premium


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Premium

A reward for an act done.

A bounty or bonus; a consideration given to invite a loan or a bargain, as the consideration paid to the assignor by the assignee of a lease, or to the transferer by the transferee of shares of stock, etc.

In granting a lease, part of the rent is sometimes capitalized and paid in a lump sum at the time the lease is granted. This is called a premium.

The sum paid or agreed to be paid by an insured to the underwriter (insurer) as the consideration for the insurance. The price for insurance protection for a specified period of exposure.

premium

n. 1) payment for insurance coverage either in a lump sum or by installments. 2) an extra payment for an act, option or priority.

premium

adjective best, capital, choice, desirable, elect, estimable, excellent, fine, finest, first-class, first-rate, grade A, high-grade, high-quality, incomparable, matchless, peerless, precious, prime, quality, second to none, select, specially selected, splendid, superb, superior, superlative, top-notch, unbeatable, unmatched, unparalleled, unrivaled, unsurpassed, very fine, worthy

premium

(Excess value), noun amount over par, bonus, bounty, charge beyond normal, charge to excess, excessive charge, extra, incentive, increased value, prize

premium

(Insurance payment), noun amount paid peeiodically, annual commitment, annual encumbrance, annual fee, annual installment, annual liability, annual obligation, annual payment, annual rate of insurance, annual remittance, contract payment, periodic payment, yearly payment
Associated concepts: assessment of a premium, earned premiums, gross premium, net premium, reduction of premium
See also: bonus, bounty, gratuity, payment, perquisite, present, price, prize, profit, remittance, reward

PREMIUM, contracts. The consideration paid by the insured to the insurer for making an insurance. It is so called because it is paid primo, or before the contract shall take effect. Poth. h.t. n. 81; Marah. Inst. 234.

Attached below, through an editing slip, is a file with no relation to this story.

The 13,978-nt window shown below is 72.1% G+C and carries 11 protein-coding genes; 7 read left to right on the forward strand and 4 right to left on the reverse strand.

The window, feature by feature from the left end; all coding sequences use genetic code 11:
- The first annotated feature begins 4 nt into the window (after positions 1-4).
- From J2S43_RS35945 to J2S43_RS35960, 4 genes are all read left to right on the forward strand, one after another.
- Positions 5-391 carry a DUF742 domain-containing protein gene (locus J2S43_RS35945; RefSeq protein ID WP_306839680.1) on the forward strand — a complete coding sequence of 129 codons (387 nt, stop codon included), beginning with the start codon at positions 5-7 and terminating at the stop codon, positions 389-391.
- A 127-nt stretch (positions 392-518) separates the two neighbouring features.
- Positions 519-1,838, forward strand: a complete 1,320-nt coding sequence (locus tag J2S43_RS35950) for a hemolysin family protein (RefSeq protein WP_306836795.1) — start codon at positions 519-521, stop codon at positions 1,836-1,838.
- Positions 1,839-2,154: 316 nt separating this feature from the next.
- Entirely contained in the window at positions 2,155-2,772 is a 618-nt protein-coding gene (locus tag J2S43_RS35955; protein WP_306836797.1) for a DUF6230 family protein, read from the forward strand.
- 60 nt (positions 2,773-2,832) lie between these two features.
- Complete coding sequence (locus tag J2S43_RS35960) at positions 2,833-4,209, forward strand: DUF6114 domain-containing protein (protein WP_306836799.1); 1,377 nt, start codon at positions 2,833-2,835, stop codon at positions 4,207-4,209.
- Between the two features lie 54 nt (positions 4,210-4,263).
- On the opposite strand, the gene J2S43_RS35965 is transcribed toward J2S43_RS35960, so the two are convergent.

2. In practice, however, the premium is not always paid when the policy is underwritten; for insurances are frequently effected by brokers, and open accounts are kept between them and the underwriters, in which they make themselves debtors for all premiums;, and sometimes notes or bills are given for the amount of the premium.
     3. The French writers, when they speak of the consideration given for maritime loans, employ a variety of words in order to distinguish it according to the nature of the case. Thus, they call it interest when it is stipulated to be paid by the month or at other stated periods. It is a premium, when a gross sum is to be paid at the end of a voyage, and here the risk is the principal object which they have in view. When the sum is a percentage on the money lent, they denominate it exchange, considering it in the light of money lent in one place to be returned in another, with a difference in amount between the sum borrowed and that which is paid, arising from the difference of time and place. When they intend to combine these various shades into one general denomination, they make use of the term maritime profit, to convey their meaning. Hall on Mar. Loans, 56, n. Vide Park, Ills. h.t. Poth. h.t.; 3 Kent, Com. 285; 15 East, R. 309, Day's note, and the cases there cited.

References in periodicals archive ?
Like other top search engines, Congoo's NetPass provides quality matches for any word or phrase query, with premium listings on top and typical Web results just underneath.
In other words, the premium payments to such a captive should not be subject to the FET.
Premium financiers like it because it's a win-win situation: The insured pays a monthly finance charge, and assigns them power of attorney to cancel the policies for nonpayment.
Currently, the Pension Protection Act and the Pension Security and Transparency Act call for increasing premiums paid to the PBGC; the Pension Protection Act calls for an increase in flat-rate premiums from $19 to $30, with a phase in of three years and five years if a company was at least 80 percent funded.
In 1989, Ontario discontinued the collection of OHIP premiums and adopted an Employer Health Tax.
But if you've decided to offer a renewal premium, two choices remain: what to offer and when to offer it.
Subject to the premium rate rules described above, ongoing pre-September 17 arrangements arguably may operate as in the past, without participants recognizing as income the equity buildup within the policy in excess of the amount needed for premium reimbursement ("excess policy equity").
Typically the starting point for forming a captive is in the $5,000,000 premium range, even though some have launched programs with as little as $3,000,000.
According to Laufer, one new premium that has garnered a lot of attention is the world's smallest, most powerful travel alarm clock radio.
Few states have quantified how much they lose every year to premium fraud, but the Los Angeles County district attorney's office, which has recently made prosecuting these kinds of fraud cases a priority, estimates that California residents lose about $240 million every year to premium fraud.
In California, with 10 percent of the nation's elderly population, the annual premium for Prudential's basic plan rose 37 percent to $774 in 1996, up from $552 in 1995.
Current patron requests at the upscale restaurant/bar are for Ketel One, which is made in Holland; Absolute, imported from Sweden; and Skyy, a rare super premium made in America.